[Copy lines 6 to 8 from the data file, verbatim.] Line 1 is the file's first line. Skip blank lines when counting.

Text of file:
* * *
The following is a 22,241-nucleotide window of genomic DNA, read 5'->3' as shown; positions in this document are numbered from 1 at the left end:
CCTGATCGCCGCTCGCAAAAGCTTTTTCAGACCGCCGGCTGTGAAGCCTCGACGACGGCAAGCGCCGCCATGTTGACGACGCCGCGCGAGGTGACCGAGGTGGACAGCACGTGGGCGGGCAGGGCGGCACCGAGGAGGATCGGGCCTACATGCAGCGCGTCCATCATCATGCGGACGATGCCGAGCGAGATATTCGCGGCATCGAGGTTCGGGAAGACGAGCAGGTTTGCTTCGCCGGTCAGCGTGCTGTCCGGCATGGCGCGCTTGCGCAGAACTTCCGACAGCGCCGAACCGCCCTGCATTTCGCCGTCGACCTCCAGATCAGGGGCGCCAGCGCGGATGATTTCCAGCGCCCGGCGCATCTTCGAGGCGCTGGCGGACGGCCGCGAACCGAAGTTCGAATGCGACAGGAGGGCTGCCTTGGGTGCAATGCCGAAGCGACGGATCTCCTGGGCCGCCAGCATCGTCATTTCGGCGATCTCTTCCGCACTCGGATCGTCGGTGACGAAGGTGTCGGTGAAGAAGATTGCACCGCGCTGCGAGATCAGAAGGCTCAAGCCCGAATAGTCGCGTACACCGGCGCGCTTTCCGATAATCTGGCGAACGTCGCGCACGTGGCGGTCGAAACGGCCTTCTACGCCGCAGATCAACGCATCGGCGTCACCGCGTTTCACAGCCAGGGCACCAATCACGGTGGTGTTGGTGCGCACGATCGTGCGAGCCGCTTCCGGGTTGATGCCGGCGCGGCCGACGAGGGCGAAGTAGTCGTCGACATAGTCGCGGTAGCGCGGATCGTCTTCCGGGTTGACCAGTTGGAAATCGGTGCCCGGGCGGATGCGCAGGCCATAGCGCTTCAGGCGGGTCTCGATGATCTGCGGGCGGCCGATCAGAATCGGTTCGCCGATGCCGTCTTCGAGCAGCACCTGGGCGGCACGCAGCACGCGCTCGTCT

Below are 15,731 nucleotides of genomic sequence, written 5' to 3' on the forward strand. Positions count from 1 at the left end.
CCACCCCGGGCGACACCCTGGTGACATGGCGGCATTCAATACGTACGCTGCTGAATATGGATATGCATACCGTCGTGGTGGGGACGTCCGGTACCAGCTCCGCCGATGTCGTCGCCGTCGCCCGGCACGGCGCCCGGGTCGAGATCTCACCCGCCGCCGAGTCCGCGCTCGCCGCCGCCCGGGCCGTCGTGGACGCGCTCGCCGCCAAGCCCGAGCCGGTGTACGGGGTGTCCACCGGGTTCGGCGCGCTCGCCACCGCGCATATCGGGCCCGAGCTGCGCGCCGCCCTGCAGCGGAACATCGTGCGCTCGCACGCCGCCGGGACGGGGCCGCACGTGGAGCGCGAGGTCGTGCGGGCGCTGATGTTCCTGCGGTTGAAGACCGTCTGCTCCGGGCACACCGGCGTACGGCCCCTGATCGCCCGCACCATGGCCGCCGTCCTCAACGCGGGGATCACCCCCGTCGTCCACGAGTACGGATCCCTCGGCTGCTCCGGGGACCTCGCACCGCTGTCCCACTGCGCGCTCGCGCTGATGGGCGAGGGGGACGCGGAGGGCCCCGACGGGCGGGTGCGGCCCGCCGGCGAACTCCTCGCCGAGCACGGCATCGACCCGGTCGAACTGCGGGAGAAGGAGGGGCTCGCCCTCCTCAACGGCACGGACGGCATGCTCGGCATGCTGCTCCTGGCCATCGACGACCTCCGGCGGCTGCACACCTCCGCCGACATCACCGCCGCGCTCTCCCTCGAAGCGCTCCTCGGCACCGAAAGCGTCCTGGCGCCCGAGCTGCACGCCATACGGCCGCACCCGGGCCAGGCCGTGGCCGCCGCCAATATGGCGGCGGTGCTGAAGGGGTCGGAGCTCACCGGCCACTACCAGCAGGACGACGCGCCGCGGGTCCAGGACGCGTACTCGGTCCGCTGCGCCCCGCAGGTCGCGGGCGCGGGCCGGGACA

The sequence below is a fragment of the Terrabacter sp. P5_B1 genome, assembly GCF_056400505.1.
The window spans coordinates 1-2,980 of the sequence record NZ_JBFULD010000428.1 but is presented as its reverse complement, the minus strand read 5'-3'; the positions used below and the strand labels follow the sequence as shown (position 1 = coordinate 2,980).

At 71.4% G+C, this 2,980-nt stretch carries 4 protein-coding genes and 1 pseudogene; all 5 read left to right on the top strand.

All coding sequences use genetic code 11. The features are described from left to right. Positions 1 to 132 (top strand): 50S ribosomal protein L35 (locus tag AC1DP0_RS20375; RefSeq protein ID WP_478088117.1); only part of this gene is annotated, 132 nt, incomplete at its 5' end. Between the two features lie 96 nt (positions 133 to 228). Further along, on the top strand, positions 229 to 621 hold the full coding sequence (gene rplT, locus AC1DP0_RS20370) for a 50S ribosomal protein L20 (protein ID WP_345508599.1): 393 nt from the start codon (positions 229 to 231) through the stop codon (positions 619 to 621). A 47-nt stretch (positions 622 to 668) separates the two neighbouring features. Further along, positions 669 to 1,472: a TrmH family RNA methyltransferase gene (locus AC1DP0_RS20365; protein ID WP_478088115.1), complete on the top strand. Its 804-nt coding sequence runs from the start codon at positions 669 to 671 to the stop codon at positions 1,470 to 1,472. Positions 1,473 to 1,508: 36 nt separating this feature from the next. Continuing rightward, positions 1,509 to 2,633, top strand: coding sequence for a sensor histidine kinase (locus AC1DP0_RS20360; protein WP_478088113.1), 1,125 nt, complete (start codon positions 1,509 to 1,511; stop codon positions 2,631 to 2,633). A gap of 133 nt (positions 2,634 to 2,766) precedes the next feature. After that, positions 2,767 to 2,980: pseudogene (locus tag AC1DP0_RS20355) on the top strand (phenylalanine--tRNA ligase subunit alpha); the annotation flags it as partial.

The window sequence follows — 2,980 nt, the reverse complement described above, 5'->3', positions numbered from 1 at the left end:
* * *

The window spans coordinates 1-2,980 of the sequence record NZ_JBFULD010000428.1 but is presented as its reverse complement, the minus strand read 5'-3'; the positions used below and the strand labels follow the sequence as shown (position 1 = coordinate 2,980).

At 71.4% G+C, this 2,980-nt stretch carries 4 protein-coding genes and 1 pseudogene; all 5 read left to right on the top strand.

All coding sequences use genetic code 11. The features are described from left to right. Positions 1 to 132 (top strand): 50S ribosomal protein L35 (locus tag AC1DP0_RS20375; RefSeq protein ID WP_478088117.1); only part of this gene is annotated, 132 nt, incomplete at its 5' end. Between the two features lie 96 nt (positions 133 to 228). Further along, on the top strand, positions 229 to 621 hold the full coding sequence (gene rplT, locus AC1DP0_RS20370) for a 50S ribosomal protein L20 (protein ID WP_345508599.1): 393 nt from the start codon (positions 229 to 231) through the stop codon (positions 619 to 621). A 47-nt stretch (positions 622 to 668) separates the two neighbouring features. Further along, positions 669 to 1,472: a TrmH family RNA methyltransferase gene (locus AC1DP0_RS20365; protein ID WP_478088115.1), complete on the top strand. Its 804-nt coding sequence runs from the start codon at positions 669 to 671 to the stop codon at positions 1,470 to 1,472. Positions 1,473 to 1,508: 36 nt separating this feature from the next. Continuing rightward, positions 1,509 to 2,633, top strand: coding sequence for a sensor histidine kinase (locus AC1DP0_RS20360; protein WP_478088113.1), 1,125 nt, complete (start codon positions 1,509 to 1,511; stop codon positions 2,631 to 2,633). A gap of 133 nt (positions 2,634 to 2,766) precedes the next feature. After that, positions 2,767 to 2,980: pseudogene (locus tag AC1DP0_RS20355) on the top strand (phenylalanine--tRNA ligase subunit alpha); the annotation flags it as partial.